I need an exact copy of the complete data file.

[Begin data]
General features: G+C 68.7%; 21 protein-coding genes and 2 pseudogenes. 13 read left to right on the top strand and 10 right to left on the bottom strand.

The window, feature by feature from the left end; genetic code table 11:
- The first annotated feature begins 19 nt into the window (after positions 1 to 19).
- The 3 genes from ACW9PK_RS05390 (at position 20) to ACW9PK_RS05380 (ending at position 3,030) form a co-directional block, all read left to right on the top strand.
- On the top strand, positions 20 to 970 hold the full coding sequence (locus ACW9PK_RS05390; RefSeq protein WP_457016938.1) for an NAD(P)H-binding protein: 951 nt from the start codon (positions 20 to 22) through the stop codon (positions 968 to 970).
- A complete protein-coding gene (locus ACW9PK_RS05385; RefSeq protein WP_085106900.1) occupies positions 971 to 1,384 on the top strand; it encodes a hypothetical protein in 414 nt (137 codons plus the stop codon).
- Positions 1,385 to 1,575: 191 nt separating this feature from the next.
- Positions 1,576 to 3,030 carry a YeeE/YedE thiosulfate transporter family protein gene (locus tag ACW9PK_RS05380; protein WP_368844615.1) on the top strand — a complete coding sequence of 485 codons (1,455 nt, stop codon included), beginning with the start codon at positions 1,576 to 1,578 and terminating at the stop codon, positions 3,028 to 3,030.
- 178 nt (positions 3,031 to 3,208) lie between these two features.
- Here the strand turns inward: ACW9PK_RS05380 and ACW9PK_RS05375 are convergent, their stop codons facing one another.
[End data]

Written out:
General features: G+C 68.7%; 21 protein-coding genes and 2 pseudogenes. 13 read left to right on the top strand and 10 right to left on the bottom strand.

The window, feature by feature from the left end; genetic code table 11:
- The first annotated feature begins 19 nt into the window (after positions 1 to 19).
- The 3 genes from ACW9PK_RS05390 (at position 20) to ACW9PK_RS05380 (ending at position 3,030) form a co-directional block, all read left to right on the top strand.
- On the top strand, positions 20 to 970 hold the full coding sequence (locus ACW9PK_RS05390; RefSeq protein WP_457016938.1) for an NAD(P)H-binding protein: 951 nt from the start codon (positions 20 to 22) through the stop codon (positions 968 to 970).
- A complete protein-coding gene (locus ACW9PK_RS05385; RefSeq protein WP_085106900.1) occupies positions 971 to 1,384 on the top strand; it encodes a hypothetical protein in 414 nt (137 codons plus the stop codon).
- Positions 1,385 to 1,575: 191 nt separating this feature from the next.
- Positions 1,576 to 3,030 carry a YeeE/YedE thiosulfate transporter family protein gene (locus tag ACW9PK_RS05380; protein WP_368844615.1) on the top strand — a complete coding sequence of 485 codons (1,455 nt, stop codon included), beginning with the start codon at positions 1,576 to 1,578 and terminating at the stop codon, positions 3,028 to 3,030.
- 178 nt (positions 3,031 to 3,208) lie between these two features.
- Here the strand turns inward: ACW9PK_RS05380 and ACW9PK_RS05375 are convergent, their stop codons facing one another.